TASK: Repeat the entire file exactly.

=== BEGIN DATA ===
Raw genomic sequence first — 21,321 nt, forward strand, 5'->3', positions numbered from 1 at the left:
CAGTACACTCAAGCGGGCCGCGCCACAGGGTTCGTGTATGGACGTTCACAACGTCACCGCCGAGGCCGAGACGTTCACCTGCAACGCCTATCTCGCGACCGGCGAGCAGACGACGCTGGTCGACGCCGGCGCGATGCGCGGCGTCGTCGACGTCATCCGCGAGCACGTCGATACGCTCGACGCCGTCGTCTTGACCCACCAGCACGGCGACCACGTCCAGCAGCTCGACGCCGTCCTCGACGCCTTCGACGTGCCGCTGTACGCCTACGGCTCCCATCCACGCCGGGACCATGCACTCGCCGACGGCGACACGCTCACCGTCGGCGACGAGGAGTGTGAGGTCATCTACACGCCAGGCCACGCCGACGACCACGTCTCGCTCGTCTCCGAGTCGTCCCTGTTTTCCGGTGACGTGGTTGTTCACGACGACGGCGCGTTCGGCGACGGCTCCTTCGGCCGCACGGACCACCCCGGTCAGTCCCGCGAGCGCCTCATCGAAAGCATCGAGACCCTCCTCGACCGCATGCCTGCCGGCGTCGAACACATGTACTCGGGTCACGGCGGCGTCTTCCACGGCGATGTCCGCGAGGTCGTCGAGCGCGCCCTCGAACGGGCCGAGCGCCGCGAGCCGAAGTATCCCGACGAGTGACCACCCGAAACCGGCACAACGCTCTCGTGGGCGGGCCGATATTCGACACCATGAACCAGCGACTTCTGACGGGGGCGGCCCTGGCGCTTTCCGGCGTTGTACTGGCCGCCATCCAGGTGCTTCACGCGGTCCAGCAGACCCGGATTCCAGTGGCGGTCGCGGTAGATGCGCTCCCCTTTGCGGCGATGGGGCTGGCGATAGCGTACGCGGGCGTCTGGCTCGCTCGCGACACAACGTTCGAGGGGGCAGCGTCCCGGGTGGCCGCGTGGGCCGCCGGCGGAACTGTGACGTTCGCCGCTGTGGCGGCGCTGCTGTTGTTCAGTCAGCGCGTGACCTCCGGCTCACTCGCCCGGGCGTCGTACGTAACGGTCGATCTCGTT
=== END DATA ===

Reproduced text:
Raw genomic sequence first — 21,321 nt, forward strand, 5'->3', positions numbered from 1 at the left:
CAGTACACTCAAGCGGGCCGCGCCACAGGGTTCGTGTATGGACGTTCACAACGTCACCGCCGAGGCCGAGACGTTCACCTGCAACGCCTATCTCGCGACCGGCGAGCAGACGACGCTGGTCGACGCCGGCGCGATGCGCGGCGTCGTCGACGTCATCCGCGAGCACGTCGATACGCTCGACGCCGTCGTCTTGACCCACCAGCACGGCGACCACGTCCAGCAGCTCGACGCCGTCCTCGACGCCTTCGACGTGCCGCTGTACGCCTACGGCTCCCATCCACGCCGGGACCATGCACTCGCCGACGGCGACACGCTCACCGTCGGCGACGAGGAGTGTGAGGTCATCTACACGCCAGGCCACGCCGACGACCACGTCTCGCTCGTCTCCGAGTCGTCCCTGTTTTCCGGTGACGTGGTTGTTCACGACGACGGCGCGTTCGGCGACGGCTCCTTCGGCCGCACGGACCACCCCGGTCAGTCCCGCGAGCGCCTCATCGAAAGCATCGAGACCCTCCTCGACCGCATGCCTGCCGGCGTCGAACACATGTACTCGGGTCACGGCGGCGTCTTCCACGGCGATGTCCGCGAGGTCGTCGAGCGCGCCCTCGAACGGGCCGAGCGCCGCGAGCCGAAGTATCCCGACGAGTGACCACCCGAAACCGGCACAACGCTCTCGTGGGCGGGCCGATATTCGACACCATGAACCAGCGACTTCTGACGGGGGCGGCCCTGGCGCTTTCCGGCGTTGTACTGGCCGCCATCCAGGTGCTTCACGCGGTCCAGCAGACCCGGATTCCAGTGGCGGTCGCGGTAGATGCGCTCCCCTTTGCGGCGATGGGGCTGGCGATAGCGTACGCGGGCGTCTGGCTCGCTCGCGACACAACGTTCGAGGGGGCAGCGTCCCGGGTGGCCGCGTGGGCCGCCGGCGGAACTGTGACGTTCGCCGCTGTGGCGGCGCTGCTGTTGTTCAGTCAGCGCGTGACCTCCGGCTCACTCGCCCGGGCGTCGTACGTAACGGTCGATCTCGTT